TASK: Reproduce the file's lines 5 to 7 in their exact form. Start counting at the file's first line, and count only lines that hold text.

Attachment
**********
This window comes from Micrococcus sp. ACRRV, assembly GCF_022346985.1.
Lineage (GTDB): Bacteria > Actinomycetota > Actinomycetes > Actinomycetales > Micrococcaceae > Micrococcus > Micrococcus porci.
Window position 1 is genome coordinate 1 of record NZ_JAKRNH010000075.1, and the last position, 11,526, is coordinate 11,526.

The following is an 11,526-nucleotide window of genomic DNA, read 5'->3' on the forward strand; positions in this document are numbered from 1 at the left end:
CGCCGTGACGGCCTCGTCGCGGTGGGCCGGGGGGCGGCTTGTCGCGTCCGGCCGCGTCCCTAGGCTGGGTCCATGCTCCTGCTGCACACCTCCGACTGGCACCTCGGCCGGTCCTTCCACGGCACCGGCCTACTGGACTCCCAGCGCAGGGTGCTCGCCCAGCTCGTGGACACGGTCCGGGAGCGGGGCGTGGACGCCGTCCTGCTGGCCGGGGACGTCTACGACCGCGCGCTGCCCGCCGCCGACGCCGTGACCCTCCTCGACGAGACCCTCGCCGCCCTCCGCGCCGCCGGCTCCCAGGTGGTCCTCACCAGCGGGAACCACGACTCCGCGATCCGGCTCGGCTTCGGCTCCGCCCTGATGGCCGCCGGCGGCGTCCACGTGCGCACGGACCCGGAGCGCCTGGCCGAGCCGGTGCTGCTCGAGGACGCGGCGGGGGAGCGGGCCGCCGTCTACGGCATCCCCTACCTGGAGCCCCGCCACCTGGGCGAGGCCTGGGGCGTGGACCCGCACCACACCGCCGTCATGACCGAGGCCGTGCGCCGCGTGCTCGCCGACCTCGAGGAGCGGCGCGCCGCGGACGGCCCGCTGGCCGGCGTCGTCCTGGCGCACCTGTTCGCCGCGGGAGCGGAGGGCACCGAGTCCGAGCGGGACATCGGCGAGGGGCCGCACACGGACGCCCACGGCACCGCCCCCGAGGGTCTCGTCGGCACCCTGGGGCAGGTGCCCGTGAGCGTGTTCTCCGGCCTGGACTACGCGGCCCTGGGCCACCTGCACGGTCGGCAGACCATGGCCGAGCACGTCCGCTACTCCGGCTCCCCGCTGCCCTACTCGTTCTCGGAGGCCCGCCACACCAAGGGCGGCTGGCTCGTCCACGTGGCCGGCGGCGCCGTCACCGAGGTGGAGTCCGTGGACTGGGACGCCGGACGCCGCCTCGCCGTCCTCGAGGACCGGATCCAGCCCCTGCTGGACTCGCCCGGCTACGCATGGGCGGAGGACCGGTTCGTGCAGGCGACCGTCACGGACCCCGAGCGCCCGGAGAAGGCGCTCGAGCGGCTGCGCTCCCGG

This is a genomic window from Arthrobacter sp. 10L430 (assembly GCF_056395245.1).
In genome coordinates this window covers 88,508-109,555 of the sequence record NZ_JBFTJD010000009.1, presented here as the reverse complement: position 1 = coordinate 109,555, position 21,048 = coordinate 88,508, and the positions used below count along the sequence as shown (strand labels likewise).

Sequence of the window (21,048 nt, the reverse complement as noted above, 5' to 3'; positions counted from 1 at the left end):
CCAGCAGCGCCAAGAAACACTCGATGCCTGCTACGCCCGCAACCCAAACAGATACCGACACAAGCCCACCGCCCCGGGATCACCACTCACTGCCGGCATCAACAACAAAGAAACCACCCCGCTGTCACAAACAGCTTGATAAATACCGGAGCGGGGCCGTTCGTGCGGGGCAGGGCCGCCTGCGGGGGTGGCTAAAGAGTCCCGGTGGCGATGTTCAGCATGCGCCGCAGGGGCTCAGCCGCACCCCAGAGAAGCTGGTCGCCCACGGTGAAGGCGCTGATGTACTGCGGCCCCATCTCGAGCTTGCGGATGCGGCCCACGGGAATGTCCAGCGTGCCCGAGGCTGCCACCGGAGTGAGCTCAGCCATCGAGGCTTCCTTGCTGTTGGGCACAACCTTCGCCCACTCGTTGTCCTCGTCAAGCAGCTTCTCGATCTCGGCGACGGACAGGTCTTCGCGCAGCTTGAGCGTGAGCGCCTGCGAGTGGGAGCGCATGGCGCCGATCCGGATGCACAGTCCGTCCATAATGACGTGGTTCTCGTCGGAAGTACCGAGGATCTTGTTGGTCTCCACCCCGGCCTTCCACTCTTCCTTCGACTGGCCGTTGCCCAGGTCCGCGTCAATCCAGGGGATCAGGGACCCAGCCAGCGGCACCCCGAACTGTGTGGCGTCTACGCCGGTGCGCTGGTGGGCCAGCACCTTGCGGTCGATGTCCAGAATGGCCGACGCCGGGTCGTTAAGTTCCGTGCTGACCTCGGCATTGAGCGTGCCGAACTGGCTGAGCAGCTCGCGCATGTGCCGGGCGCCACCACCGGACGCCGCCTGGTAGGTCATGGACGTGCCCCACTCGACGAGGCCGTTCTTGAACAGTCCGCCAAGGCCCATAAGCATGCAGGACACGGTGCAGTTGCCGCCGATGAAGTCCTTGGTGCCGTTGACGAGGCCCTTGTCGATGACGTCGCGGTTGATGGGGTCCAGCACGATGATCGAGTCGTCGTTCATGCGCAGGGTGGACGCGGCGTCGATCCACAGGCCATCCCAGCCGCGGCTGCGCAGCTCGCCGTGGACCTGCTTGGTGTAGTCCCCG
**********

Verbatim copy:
CGCCGTGACGGCCTCGTCGCGGTGGGCCGGGGGGCGGCTTGTCGCGTCCGGCCGCGTCCCTAGGCTGGGTCCATGCTCCTGCTGCACACCTCCGACTGGCACCTCGGCCGGTCCTTCCACGGCACCGGCCTACTGGACTCCCAGCGCAGGGTGCTCGCCCAGCTCGTGGACACGGTCCGGGAGCGGGGCGTGGACGCCGTCCTGCTGGCCGGGGACGTCTACGACCGCGCGCTGCCCGCCGCCGACGCCGTGACCCTCCTCGACGAGACCCTCGCCGCCCTCCGCGCCGCCGGCTCCCAGGTGGTCCTCACCAGCGGGAACCACGACTCCGCGATCCGGCTCGGCTTCGGCTCCGCCCTGATGGCCGCCGGCGGCGTCCACGTGCGCACGGACCCGGAGCGCCTGGCCGAGCCGGTGCTGCTCGAGGACGCGGCGGGGGAGCGGGCCGCCGTCTACGGCATCCCCTACCTGGAGCCCCGCCACCTGGGCGAGGCCTGGGGCGTGGACCCGCACCACACCGCCGTCATGACCGAGGCCGTGCGCCGCGTGCTCGCCGACCTCGAGGAGCGGCGCGCCGCGGACGGCCCGCTGGCCGGCGTCGTCCTGGCGCACCTGTTCGCCGCGGGAGCGGAGGGCACCGAGTCCGAGCGGGACATCGGCGAGGGGCCGCACACGGACGCCCACGGCACCGCCCCCGAGGGTCTCGTCGGCACCCTGGGGCAGGTGCCCGTGAGCGTGTTCTCCGGCCTGGACTACGCGGCCCTGGGCCACCTGCACGGTCGGCAGACCATGGCCGAGCACGTCCGCTACTCCGGCTCCCCGCTGCCCTACTCGTTCTCGGAGGCCCGCCACACCAAGGGCGGCTGGCTCGTCCACGTGGCCGGCGGCGCCGTCACCGAGGTGGAGTCCGTGGACTGGGACGCCGGACGCCGCCTCGCCGTCCTCGAGGACCGGATCCAGCCCCTGCTGGACTCGCCCGGCTACGCATGGGCGGAGGACCGGTTCGTGCAGGCGACCGTCACGGACCCCGAGCGCCCGGAGAAGGCGCTCGAGCGGCTGCGCTCCCGG

This is a genomic window from Arthrobacter sp. 10L430 (assembly GCF_056395245.1).
In genome coordinates this window covers 88,508-109,555 of the sequence record NZ_JBFTJD010000009.1, presented here as the reverse complement: position 1 = coordinate 109,555, position 21,048 = coordinate 88,508, and the positions used below count along the sequence as shown (strand labels likewise).